My eldest started secondary school in September and with this rite of passage also came the obligatory mobile phone. I had been dreading the moment but actually, 6 months in, it hasn’t proved to be the nightmare that I thought it would be, in fact sometimes it has been quite the opposite.
It has been a great way for her to keep in contact with friends – both her new secondary school ones, particularly as we live in a small village some distance away, and her old primary school ones that she now doesn’t see as often.
But I am not naïve and I am fully aware of the looming issues and pressures that will eventually come with having social media and the internet literally at her fingertips. Not to mention the fact that for her, YouTube seems to be more interesting than picking up a book right now.
But how much is too much ‘phone time’? And what can I do to help when the problems start to arrive? I have no idea but I have done bit of research and thought I would list all the useful pieces of advice and places I found where us parents can go to for help.
Many mobile internet service providers have parental controls as part of what they offer. Vodafone have gone a step further and produced a Digital Parenting magazine, which is full of useful advice.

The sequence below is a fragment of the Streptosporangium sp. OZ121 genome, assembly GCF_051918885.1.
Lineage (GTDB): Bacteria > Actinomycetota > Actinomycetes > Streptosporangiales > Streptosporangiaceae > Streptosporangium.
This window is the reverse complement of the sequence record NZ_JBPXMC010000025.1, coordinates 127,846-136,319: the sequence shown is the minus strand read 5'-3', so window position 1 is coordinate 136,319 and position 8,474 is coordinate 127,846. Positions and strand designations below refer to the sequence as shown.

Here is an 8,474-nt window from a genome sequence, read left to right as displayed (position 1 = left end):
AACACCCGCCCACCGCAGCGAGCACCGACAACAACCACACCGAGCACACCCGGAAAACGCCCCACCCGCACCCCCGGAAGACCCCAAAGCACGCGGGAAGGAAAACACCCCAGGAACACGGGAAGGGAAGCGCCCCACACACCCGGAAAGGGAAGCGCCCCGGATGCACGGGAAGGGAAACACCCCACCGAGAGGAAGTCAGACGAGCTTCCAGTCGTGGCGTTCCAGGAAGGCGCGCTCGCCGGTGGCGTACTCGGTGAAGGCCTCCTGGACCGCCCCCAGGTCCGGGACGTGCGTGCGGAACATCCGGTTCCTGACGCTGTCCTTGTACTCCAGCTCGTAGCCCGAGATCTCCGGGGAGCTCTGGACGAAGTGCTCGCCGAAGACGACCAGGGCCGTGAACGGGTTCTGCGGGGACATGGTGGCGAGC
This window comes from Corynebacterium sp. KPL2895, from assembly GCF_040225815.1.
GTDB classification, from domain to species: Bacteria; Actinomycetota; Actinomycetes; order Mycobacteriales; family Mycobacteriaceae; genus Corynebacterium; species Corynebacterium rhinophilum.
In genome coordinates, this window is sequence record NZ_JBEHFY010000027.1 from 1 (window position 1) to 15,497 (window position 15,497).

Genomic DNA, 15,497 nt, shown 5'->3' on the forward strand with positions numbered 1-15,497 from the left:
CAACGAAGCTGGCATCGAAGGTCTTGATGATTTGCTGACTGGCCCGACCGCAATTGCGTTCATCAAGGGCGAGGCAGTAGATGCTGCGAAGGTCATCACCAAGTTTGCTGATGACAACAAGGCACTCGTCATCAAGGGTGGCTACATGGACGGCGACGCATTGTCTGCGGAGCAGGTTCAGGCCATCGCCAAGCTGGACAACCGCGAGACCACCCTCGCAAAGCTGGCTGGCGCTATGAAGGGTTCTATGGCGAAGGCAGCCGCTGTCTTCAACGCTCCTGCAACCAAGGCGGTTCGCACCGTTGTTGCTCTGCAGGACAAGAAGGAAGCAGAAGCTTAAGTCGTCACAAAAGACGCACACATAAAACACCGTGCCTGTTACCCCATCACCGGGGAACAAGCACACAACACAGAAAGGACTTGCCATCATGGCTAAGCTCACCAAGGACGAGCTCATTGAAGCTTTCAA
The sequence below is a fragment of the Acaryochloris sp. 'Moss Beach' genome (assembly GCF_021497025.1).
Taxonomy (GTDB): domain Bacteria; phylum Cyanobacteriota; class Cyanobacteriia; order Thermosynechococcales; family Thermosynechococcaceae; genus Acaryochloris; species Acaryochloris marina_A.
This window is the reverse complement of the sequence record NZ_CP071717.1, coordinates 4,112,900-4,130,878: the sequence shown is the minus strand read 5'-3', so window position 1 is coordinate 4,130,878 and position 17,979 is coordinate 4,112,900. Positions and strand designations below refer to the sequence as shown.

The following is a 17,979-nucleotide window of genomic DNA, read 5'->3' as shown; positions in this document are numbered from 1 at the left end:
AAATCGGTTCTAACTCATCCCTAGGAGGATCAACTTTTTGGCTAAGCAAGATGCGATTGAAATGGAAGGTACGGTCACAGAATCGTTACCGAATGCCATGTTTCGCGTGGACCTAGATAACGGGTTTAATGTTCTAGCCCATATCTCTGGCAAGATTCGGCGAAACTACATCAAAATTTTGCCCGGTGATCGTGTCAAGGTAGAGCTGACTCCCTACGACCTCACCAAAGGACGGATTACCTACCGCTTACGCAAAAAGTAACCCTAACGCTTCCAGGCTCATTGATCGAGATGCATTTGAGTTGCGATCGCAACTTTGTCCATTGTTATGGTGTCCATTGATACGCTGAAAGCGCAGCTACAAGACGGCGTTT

Government sponsored advice and reporting sites
Child Safety Online – a practical guide for parents.
CEOP – Child Exploitation and Online Protection, part of the National Crime Agency.
Virtual Global Taskforce – a partnership of international law enforcement agencies
Netmums – advice for parents by parents.
Media smart, a media literacy advice site for 7-16 year olds.
Finally, a great acronym I found on a US based website…
(P) Remember that everything you put online has the potential to be seen by anybody and everybody and that it can be PERMANENT.
(A) Before posting, tweeting, sharing, texting or uploading think about your AUDIENCE and how it could affect them and/or their opinion of you and others, now and later on.
(U) If you are still UNSURE ask for a second opinion from somebody you trust. Equally, if you receive a text, tweet, message or picture that you are UNSURE about tell somebody you trust.
(S) STOP AND THINK what impact your online activity may have on your privacy or reputation, or the privacy or reputation of others.
(E) If you are uncomfortable with anything that’s been tweeted, posted, shared or uploaded END your involvement immediately and tell somebody you trust.